Tang Beauty Once More(1)

Updated: 2007-05-10 16:21

Tang Beauty Once More(1)

The Ladies Wearing Flowers in Hair

More Stories about the Tang Dynsty are on the page52-59ofTang Beauty Once More(1)

Desperate to catch up with the latest trend? Dotty for a curvaceous figure? Yes, fashion, a fulltime job, is the call of nature and the order of the day. But ever got hopeless and fed up with yourself? No wonder. Thick thighs, thin waist, large bust, thin face…It's fantastic but really non-realistic.

When time was old however, people hearkened to Tang women as the ultimate standard of beauty. Envy them? Follow this elegant Tang lady and read on.

"The Ladies Wearing Flowers in Hair" is a well-known ancient Chinese painting. It depicts the comfortable, gorgeous and happy life of noble women in the Tang Dynasty. The lady in a translucent red gown has olive-shaped eyebrows. She is playing with a pet dog and enjoying her leisure time.

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Readers' comments:

Miaomiaohedy:In the Tang dynasty, lavishness was the rule of fashion; Yang Geifei, the favorite concubine of Emperor Tang Xuanzong and one of the Four Beauties in ancient China, was a plumpy beauty.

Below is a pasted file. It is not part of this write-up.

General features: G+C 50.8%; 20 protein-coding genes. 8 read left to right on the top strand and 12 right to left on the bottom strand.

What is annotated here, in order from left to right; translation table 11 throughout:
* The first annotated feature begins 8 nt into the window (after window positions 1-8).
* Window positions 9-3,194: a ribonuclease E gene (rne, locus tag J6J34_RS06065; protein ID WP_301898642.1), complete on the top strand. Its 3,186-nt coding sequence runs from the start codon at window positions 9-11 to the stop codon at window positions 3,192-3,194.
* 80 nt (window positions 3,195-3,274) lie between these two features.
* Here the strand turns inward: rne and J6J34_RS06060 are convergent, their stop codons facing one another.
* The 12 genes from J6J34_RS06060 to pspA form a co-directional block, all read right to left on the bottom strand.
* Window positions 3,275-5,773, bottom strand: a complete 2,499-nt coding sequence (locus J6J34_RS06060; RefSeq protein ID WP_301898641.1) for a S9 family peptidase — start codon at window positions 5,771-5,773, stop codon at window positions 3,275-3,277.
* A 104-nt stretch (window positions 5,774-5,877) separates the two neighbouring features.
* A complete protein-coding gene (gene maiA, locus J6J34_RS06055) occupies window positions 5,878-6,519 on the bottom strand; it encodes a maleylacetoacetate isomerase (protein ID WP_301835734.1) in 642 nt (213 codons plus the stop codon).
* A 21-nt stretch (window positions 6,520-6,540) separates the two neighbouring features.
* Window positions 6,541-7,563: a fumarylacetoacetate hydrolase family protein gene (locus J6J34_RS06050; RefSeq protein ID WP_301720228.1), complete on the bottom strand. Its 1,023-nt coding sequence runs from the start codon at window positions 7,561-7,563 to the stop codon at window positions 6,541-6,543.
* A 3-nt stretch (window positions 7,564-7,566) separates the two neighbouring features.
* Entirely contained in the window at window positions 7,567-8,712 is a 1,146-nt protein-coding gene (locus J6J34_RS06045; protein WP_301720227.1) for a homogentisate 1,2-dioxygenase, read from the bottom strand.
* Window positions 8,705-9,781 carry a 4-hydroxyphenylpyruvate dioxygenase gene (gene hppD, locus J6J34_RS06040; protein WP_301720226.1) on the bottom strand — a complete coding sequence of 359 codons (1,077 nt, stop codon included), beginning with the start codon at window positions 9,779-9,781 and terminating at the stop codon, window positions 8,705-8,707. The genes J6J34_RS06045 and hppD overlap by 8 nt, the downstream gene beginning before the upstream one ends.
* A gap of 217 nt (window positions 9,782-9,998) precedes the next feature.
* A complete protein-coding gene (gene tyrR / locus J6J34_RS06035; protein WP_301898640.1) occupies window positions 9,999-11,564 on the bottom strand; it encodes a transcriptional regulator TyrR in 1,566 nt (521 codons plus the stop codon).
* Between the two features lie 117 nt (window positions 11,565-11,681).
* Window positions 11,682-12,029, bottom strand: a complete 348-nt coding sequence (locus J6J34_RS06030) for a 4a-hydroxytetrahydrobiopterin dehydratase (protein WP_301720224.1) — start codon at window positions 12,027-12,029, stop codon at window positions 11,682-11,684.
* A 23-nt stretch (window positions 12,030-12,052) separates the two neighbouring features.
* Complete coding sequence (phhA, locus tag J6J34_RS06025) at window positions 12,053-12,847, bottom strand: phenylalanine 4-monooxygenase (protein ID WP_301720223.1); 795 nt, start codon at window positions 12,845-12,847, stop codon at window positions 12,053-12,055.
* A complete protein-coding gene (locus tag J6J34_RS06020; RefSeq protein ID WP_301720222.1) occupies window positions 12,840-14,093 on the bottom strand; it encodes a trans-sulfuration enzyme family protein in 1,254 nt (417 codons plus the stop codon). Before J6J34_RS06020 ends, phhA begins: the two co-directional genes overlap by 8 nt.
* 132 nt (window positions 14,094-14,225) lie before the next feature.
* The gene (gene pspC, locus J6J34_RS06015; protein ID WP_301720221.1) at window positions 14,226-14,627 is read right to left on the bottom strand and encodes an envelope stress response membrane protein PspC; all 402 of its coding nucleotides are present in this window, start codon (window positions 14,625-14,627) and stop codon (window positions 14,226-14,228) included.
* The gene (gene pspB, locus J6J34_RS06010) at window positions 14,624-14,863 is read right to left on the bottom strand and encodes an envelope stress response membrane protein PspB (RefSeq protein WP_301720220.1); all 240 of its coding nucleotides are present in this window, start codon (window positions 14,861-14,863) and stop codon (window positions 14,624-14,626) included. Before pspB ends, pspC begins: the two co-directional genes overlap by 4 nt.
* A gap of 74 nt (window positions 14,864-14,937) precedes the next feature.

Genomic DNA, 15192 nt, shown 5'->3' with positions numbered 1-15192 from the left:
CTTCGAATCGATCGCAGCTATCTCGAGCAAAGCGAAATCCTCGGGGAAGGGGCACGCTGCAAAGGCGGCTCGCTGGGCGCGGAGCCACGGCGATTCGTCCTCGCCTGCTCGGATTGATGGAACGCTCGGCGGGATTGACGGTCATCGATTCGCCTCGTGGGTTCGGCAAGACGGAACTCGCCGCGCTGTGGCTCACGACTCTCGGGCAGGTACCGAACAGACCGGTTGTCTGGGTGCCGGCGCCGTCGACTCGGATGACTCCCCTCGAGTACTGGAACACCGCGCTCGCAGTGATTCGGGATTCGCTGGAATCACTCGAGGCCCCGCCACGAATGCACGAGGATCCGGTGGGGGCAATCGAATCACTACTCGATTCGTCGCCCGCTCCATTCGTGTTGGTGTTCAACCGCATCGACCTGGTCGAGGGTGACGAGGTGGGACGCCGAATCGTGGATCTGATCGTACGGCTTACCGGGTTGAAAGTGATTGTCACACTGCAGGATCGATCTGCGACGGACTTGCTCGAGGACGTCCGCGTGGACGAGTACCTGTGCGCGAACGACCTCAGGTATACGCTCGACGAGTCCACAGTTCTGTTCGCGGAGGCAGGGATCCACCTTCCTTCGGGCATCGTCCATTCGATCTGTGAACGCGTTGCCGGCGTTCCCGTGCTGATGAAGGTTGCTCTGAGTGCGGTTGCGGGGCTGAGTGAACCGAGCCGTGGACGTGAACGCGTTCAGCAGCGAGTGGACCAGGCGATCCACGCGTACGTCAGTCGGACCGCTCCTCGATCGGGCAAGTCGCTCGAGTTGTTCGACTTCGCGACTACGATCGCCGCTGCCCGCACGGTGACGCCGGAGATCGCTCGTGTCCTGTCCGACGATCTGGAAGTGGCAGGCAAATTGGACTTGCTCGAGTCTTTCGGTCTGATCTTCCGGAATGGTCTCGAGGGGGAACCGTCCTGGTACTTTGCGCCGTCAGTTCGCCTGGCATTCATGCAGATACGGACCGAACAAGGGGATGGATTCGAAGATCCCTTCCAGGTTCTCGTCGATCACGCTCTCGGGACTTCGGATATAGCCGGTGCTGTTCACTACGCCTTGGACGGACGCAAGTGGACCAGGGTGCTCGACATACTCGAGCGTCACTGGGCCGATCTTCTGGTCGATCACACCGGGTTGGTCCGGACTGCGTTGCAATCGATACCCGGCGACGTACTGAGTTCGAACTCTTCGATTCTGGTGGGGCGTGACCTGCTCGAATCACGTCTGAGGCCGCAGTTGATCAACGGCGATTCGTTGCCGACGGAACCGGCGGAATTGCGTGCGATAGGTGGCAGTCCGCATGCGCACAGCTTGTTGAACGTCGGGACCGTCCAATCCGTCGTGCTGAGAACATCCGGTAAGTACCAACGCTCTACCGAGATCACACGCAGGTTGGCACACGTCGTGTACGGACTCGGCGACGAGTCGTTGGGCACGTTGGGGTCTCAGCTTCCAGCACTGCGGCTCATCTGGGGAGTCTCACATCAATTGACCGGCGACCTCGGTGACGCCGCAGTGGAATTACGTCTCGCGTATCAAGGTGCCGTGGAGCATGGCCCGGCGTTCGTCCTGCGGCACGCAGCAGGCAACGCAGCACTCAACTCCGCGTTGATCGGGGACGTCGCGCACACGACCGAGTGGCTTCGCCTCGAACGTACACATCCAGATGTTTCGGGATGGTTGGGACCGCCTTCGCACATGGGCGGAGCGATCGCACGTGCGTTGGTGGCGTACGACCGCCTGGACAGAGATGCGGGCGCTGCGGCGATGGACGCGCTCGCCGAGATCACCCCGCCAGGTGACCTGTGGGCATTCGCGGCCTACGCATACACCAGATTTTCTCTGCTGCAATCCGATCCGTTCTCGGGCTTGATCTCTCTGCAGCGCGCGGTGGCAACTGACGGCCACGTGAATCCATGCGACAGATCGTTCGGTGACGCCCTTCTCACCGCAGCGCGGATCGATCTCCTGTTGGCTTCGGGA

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As the capital of the Tang Dynasty (618-907), which marked a high point along the axis of the Chinese civilization, Chang'an was once the dreamland of fashion aficionados. It was where out-and-out beauty was one thousand years ago: the Tang beauty.

Much like the fashion world today, the trendsetters in the Tang Dynasty were court ladies, the wealthy women, celebrities, singers, and dancers. And the nomadic Xian Bei origin of the Tang rulers, to a certain degree, also decided their taste of beauty.

The Tang society was open, liberal and even a little bit "wild." Women would smarten themselves up in men's clothes and play polo on galloping horses. They were the earliest cross-dressers in Chinese history. The Tang fashion for women was not about lineal figure, but rather the search for novelty and love of beauty.

Women in Tang society enjoyed experimenting with ways to enhance their charms. Starting from the late Sui Dynasty (581-618) till the reign of Emperor Xuanzong of the Tang Dynasty, great changes initiated by the court had taken place on the criterion of beauty. Its influence reached as far as Japan, Korea, and Central Asia featuring a more liberal style, decorative dressing, lavish costumes, and a rotund figure.

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